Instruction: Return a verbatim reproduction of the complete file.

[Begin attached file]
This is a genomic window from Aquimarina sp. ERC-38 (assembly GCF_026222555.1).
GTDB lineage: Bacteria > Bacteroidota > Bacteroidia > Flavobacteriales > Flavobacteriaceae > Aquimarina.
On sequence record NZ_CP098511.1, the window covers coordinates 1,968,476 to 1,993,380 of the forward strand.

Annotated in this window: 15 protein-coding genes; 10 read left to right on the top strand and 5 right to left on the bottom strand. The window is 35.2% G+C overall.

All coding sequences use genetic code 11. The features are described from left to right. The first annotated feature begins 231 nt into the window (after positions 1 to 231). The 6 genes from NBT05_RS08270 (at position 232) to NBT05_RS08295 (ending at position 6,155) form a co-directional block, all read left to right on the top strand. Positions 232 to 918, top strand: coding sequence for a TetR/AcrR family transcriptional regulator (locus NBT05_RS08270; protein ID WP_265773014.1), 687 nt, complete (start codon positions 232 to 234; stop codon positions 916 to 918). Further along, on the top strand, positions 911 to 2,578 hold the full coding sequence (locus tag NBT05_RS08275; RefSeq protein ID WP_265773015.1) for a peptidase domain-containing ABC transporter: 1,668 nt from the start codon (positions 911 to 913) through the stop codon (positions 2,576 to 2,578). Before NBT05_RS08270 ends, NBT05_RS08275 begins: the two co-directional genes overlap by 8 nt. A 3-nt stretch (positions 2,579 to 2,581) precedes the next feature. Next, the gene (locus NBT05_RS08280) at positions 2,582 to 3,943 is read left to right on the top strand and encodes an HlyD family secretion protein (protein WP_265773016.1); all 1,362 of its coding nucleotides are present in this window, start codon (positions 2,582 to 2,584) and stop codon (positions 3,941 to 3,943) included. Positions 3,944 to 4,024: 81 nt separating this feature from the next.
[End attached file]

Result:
This is a genomic window from Aquimarina sp. ERC-38 (assembly GCF_026222555.1).
GTDB lineage: Bacteria > Bacteroidota > Bacteroidia > Flavobacteriales > Flavobacteriaceae > Aquimarina.
On sequence record NZ_CP098511.1, the window covers coordinates 1,968,476 to 1,993,380 of the forward strand.

Annotated in this window: 15 protein-coding genes; 10 read left to right on the top strand and 5 right to left on the bottom strand. The window is 35.2% G+C overall.

All coding sequences use genetic code 11. The features are described from left to right. The first annotated feature begins 231 nt into the window (after positions 1 to 231). The 6 genes from NBT05_RS08270 (at position 232) to NBT05_RS08295 (ending at position 6,155) form a co-directional block, all read left to right on the top strand. Positions 232 to 918, top strand: coding sequence for a TetR/AcrR family transcriptional regulator (locus NBT05_RS08270; protein ID WP_265773014.1), 687 nt, complete (start codon positions 232 to 234; stop codon positions 916 to 918). Further along, on the top strand, positions 911 to 2,578 hold the full coding sequence (locus tag NBT05_RS08275; RefSeq protein ID WP_265773015.1) for a peptidase domain-containing ABC transporter: 1,668 nt from the start codon (positions 911 to 913) through the stop codon (positions 2,576 to 2,578). Before NBT05_RS08270 ends, NBT05_RS08275 begins: the two co-directional genes overlap by 8 nt. A 3-nt stretch (positions 2,579 to 2,581) precedes the next feature. Next, the gene (locus NBT05_RS08280) at positions 2,582 to 3,943 is read left to right on the top strand and encodes an HlyD family secretion protein (protein WP_265773016.1); all 1,362 of its coding nucleotides are present in this window, start codon (positions 2,582 to 2,584) and stop codon (positions 3,941 to 3,943) included. Positions 3,944 to 4,024: 81 nt separating this feature from the next.